As a GP with a special interest in women’s and children’s health, I’m often asked whether light drinking during pregnancy affects the baby’s health. There are a number of things that affect the blood alcohol levels in pregnant women. For instance, how much food they’ve eaten, their metabolism and weight are all important factors that affect how quickly women eliminate alcohol from their bloodstream, which may explain why babies born to different women who drink similar amounts of alcohol may be affected differently.
Nonetheless, both heavy and light drinking is proven to directly affect the foetus. Consuming four or more drinks at any one time is linked with foetal alcohol spectrum disorders (FASD). Children with FASD may have significant lifelong disabilities including characteristic facial abnormalities, growth deficiencies, learning disabilities, low IQ, language delays, and behavioural problems.
Less heavy drinking (more than two drinks a day) is linked with alcohol-related birth defects. Furthermore, alcohol consumption is associated with an increased risk of stillbirth, miscarriage, or having a baby with a low birth weight.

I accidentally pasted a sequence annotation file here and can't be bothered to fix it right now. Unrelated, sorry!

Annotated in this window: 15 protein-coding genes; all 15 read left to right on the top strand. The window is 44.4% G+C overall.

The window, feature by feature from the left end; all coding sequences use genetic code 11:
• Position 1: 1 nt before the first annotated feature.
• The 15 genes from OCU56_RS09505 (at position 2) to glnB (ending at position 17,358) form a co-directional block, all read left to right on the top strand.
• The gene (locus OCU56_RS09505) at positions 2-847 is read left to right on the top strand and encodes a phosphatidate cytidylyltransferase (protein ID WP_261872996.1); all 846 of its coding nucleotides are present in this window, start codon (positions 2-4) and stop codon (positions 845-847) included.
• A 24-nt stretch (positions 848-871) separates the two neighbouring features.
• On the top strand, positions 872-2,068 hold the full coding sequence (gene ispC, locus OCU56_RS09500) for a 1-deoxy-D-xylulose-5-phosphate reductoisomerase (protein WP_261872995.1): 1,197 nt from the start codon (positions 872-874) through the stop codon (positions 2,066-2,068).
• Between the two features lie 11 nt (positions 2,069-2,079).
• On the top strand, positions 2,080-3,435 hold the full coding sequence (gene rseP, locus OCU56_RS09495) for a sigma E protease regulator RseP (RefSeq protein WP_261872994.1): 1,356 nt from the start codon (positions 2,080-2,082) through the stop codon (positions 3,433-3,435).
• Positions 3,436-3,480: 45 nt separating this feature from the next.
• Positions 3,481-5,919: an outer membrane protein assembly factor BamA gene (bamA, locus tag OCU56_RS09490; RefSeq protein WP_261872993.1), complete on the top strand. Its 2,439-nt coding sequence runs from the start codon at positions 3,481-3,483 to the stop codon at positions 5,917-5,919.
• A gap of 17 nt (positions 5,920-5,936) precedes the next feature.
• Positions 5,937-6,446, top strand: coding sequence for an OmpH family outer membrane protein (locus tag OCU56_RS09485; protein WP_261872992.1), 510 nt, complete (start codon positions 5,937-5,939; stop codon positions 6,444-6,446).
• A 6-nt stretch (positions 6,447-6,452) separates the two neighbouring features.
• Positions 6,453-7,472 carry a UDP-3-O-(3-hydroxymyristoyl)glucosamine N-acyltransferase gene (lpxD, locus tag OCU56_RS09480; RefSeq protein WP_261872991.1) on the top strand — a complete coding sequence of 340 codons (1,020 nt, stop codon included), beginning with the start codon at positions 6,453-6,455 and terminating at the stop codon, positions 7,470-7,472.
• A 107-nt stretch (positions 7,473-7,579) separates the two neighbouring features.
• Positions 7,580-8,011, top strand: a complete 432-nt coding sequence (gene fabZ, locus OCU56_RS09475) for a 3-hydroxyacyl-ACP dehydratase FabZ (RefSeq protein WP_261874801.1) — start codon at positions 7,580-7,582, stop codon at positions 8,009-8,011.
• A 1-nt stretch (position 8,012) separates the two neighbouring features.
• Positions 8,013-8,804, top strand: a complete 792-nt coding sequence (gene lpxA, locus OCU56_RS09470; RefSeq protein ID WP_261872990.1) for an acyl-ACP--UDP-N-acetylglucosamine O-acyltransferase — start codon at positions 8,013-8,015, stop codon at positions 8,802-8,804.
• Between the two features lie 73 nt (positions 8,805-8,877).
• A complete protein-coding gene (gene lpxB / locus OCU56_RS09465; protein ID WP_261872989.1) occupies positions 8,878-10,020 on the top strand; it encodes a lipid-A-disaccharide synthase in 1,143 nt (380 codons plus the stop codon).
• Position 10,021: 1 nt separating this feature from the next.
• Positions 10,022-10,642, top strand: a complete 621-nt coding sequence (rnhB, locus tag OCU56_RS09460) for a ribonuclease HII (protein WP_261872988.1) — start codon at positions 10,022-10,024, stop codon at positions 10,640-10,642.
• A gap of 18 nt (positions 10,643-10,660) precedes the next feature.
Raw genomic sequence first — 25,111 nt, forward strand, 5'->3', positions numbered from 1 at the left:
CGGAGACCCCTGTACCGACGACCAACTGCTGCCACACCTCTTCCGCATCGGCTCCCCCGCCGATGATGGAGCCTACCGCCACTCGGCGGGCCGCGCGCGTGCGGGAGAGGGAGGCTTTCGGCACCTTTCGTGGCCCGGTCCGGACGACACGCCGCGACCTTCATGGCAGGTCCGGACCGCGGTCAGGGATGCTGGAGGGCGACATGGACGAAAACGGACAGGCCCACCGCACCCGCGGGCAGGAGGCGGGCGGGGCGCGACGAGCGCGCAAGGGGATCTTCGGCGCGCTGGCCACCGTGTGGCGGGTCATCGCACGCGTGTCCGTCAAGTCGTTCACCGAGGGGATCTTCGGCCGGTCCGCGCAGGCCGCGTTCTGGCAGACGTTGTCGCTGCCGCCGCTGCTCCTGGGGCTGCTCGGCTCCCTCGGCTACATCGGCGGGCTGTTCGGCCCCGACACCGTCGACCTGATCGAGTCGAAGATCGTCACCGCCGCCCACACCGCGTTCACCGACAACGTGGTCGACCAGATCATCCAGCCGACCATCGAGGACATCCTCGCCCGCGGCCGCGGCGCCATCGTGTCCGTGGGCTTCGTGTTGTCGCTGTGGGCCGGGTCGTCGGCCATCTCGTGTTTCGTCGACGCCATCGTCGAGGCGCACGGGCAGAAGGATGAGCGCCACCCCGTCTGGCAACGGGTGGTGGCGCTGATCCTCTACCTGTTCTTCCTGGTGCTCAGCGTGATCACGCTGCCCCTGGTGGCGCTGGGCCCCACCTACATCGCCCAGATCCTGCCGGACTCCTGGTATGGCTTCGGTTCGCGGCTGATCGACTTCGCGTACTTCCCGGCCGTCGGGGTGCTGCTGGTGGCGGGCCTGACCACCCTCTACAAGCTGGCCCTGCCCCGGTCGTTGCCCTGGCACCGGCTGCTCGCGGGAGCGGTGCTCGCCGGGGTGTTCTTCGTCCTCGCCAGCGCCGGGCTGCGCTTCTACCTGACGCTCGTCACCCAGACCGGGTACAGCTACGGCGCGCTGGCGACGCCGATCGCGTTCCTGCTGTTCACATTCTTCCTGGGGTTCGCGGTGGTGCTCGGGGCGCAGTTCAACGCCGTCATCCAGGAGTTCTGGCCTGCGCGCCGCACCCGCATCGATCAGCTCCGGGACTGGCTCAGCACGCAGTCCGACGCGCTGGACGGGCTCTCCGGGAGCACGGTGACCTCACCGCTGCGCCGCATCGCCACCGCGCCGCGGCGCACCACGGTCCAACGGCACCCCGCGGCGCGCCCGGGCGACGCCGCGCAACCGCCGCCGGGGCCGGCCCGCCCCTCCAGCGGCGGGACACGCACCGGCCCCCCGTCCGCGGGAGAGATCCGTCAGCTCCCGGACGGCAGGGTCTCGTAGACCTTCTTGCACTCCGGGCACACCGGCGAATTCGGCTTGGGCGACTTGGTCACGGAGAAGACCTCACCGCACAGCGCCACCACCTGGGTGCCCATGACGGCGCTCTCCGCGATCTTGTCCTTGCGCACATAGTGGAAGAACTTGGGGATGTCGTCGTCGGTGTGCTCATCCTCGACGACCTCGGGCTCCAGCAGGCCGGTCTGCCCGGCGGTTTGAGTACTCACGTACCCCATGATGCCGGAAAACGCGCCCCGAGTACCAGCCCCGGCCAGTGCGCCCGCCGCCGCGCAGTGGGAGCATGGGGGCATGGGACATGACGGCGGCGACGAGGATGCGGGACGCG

While frequent and binge drinking of alcohol during pregnancy can have serious life complications for the foetus, the evidence is more ambiguous when it comes to very light drinking. Some experts believe that an occasional drink in the second or third trimester, even so much as one drink per day is fine; while others look at the evidence and assert that no amount of alcohol is safe.
Personally (and as a mother of one happy, healthy chubba bubba), I recommend women avoid all alcohol in pregnancy. In my opinion, drinking during pregnancy for relaxation or enjoyment does not outweigh the potential risks to your baby. Ultimately, the decision is yours. Just ensure you know the risks and drink as little as possible.
If you think you may have an alcohol problem, talk to your GP about getting some help or go to www.aa.org.au for Alcoholics Anonymous meetings and services in your area.
Dr Jacqui Kelly MBBS, FRACGP